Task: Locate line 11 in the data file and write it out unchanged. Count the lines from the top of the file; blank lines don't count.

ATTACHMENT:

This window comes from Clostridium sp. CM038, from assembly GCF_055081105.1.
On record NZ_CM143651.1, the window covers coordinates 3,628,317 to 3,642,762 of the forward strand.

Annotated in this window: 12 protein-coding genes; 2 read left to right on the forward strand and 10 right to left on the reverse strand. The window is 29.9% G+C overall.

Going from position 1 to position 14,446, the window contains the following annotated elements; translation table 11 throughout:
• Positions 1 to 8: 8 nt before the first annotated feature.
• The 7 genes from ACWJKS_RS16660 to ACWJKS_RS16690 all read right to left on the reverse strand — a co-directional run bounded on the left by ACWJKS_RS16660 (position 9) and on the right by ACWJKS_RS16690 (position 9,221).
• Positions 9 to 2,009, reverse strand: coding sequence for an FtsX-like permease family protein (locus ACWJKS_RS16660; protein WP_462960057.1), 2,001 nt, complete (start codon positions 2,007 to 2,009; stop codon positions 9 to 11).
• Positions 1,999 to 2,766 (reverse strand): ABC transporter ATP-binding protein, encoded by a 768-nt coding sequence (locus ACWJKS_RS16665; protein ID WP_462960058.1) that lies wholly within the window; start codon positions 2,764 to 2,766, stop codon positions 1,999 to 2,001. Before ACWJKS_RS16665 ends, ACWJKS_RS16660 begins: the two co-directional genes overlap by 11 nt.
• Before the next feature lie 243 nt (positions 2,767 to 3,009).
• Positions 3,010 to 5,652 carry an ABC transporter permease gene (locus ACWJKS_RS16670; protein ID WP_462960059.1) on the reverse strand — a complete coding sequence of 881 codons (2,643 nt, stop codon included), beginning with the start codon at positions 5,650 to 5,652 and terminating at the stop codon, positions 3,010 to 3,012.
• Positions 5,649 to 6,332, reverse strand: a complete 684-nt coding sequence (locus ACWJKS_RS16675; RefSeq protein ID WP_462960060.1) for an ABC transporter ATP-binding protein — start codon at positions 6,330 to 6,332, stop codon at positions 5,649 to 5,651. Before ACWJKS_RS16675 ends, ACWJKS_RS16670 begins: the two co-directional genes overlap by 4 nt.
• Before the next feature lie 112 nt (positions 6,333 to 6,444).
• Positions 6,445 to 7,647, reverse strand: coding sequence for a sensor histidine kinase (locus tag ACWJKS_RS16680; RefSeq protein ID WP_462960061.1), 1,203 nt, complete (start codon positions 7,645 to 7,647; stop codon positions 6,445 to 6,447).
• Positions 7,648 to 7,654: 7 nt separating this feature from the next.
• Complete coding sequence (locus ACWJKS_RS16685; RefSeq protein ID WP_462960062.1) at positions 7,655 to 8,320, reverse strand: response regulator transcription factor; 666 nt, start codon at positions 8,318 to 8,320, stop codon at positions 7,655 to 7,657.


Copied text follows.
• Positions 5,649 to 6,332, reverse strand: a complete 684-nt coding sequence (locus ACWJKS_RS16675; RefSeq protein ID WP_462960060.1) for an ABC transporter ATP-binding protein — start codon at positions 6,330 to 6,332, stop codon at positions 5,649 to 5,651. Before ACWJKS_RS16675 ends, ACWJKS_RS16670 begins: the two co-directional genes overlap by 4 nt.